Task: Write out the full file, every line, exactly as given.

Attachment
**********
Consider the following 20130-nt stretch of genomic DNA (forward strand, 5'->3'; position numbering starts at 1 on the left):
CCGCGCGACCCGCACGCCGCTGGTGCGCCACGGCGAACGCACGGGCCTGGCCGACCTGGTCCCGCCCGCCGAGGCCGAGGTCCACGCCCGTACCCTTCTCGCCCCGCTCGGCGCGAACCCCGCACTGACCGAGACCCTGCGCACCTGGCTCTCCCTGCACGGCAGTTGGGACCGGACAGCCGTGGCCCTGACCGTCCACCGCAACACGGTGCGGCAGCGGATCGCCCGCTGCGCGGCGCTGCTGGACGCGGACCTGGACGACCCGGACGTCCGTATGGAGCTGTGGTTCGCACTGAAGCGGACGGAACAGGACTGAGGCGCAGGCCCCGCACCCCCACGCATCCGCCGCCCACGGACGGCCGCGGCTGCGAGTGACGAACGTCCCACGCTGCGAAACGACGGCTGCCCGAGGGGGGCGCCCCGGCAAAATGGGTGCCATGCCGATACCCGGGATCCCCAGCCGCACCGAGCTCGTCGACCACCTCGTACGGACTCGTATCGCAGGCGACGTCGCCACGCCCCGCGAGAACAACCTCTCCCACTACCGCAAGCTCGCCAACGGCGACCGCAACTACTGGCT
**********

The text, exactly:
Consider the following 20130-nt stretch of genomic DNA (forward strand, 5'->3'; position numbering starts at 1 on the left):
CCGCGCGACCCGCACGCCGCTGGTGCGCCACGGCGAACGCACGGGCCTGGCCGACCTGGTCCCGCCCGCCGAGGCCGAGGTCCACGCCCGTACCCTTCTCGCCCCGCTCGGCGCGAACCCCGCACTGACCGAGACCCTGCGCACCTGGCTCTCCCTGCACGGCAGTTGGGACCGGACAGCCGTGGCCCTGACCGTCCACCGCAACACGGTGCGGCAGCGGATCGCCCGCTGCGCGGCGCTGCTGGACGCGGACCTGGACGACCCGGACGTCCGTATGGAGCTGTGGTTCGCACTGAAGCGGACGGAACAGGACTGAGGCGCAGGCCCCGCACCCCCACGCATCCGCCGCCCACGGACGGCCGCGGCTGCGAGTGACGAACGTCCCACGCTGCGAAACGACGGCTGCCCGAGGGGGGCGCCCCGGCAAAATGGGTGCCATGCCGATACCCGGGATCCCCAGCCGCACCGAGCTCGTCGACCACCTCGTACGGACTCGTATCGCAGGCGACGTCGCCACGCCCCGCGAGAACAACCTCTCCCACTACCGCAAGCTCGCCAACGGCGACCGCAACTACTGGCT